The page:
Monday, 5 September 2016

Wolves On The Wold

Poul Anderson, Three Hearts And Three Lions (London, 1977), Chapter Twenty-Three.

Is a "wold" a wood or a moor? In either case, it is the occasion for yet another pathetic fallacy. Holger and his companions bury the dwarf Hugi who had been mortally wounded by the troll:

"Afterward they heaped rocks above, and stabbed Hugi's dagger into the cairn with the hilt up. Wolves howled, miles away on the wold." (pp. 147-148)

Just as they stabbed the dagger, wolves howled miles away. Coincidence? In Anderson's works, the pathetic fallacy is almost like the grammar. A sentence ends with a full stop - and, when appropriate, is immediately followed by an echo in the natural world. A body is buried. Wolves howl.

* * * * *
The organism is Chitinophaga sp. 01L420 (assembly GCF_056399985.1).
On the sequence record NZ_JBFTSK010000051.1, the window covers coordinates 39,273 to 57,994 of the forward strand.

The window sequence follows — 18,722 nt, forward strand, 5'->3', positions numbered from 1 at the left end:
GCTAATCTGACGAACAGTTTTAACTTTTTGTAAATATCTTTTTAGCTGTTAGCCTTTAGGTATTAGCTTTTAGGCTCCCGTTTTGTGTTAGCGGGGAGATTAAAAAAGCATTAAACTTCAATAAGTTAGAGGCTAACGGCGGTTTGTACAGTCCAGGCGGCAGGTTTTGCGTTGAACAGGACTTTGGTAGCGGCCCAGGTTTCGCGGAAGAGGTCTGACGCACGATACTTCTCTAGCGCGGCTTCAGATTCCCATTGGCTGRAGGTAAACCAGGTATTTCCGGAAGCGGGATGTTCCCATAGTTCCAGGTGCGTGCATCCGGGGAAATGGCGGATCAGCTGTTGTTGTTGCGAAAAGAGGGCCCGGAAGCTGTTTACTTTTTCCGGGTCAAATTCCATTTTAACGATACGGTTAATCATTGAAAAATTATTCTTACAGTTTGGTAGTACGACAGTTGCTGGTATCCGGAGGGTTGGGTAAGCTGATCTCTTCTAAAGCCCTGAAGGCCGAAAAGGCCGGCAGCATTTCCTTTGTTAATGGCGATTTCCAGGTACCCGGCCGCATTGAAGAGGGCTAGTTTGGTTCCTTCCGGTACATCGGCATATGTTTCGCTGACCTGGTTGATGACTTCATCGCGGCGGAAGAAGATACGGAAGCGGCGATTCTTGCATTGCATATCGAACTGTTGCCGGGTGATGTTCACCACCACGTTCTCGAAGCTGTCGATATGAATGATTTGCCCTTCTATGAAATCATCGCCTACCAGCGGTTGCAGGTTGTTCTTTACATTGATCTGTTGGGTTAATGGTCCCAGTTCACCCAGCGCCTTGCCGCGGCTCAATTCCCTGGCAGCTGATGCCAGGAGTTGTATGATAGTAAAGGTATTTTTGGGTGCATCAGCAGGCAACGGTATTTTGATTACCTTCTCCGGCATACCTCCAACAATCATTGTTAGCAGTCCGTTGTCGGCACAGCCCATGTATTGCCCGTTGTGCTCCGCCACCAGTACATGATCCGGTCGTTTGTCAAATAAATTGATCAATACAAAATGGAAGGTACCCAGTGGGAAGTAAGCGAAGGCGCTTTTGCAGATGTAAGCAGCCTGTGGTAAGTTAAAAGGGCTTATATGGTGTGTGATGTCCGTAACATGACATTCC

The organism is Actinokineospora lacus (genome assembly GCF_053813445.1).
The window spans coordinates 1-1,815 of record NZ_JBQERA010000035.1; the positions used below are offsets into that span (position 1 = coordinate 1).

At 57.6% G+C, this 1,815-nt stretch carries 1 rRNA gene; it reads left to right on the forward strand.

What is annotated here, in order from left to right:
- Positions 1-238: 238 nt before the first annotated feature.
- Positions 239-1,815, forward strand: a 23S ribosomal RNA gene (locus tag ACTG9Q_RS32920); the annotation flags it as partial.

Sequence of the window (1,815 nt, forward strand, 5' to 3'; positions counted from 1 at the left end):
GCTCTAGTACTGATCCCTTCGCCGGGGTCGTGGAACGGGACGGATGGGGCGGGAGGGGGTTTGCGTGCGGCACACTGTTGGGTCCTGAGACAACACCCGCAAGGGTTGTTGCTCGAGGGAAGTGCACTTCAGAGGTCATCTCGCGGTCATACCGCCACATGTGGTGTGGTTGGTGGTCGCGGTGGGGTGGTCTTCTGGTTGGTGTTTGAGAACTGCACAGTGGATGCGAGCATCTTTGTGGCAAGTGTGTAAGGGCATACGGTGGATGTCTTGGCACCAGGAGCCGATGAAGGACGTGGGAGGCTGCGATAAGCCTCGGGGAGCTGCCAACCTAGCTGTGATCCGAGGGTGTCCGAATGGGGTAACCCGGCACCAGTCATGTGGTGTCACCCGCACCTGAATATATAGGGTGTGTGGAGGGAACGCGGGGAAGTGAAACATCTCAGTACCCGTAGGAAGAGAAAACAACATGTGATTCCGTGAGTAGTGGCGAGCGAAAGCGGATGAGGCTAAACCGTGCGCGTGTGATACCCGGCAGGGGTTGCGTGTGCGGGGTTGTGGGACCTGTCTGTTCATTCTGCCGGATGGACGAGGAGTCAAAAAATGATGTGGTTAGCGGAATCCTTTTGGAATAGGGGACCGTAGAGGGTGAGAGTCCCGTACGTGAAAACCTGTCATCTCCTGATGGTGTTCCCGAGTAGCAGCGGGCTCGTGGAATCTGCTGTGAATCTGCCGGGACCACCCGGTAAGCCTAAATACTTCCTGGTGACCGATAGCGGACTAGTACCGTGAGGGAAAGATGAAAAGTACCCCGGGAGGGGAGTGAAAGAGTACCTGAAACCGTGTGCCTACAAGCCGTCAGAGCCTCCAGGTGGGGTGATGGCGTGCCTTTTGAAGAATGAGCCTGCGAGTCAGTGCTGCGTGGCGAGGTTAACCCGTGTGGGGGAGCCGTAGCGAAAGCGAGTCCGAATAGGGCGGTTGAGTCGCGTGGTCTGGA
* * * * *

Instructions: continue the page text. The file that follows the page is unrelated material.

1. Kaor, Paul!

    MY thought was to wonder if those wolves were NATURAL wolves or possibly something far more evil. Hugi's knife was stabbed into the earth hilt up? That meant it looked like a CROSS. Were the wolves howling because the Cross was now protecting Hugi's remains from being devoured and torn apart?


    1. Kaor, Paul!

      And that was partly because of you! Your frequent analyzes of how Anderson uses the pathetic fallacy and similar methods means, I hope, I'm paying more attention to seemingly "small" details. And how they might contain multiple layers of meaning.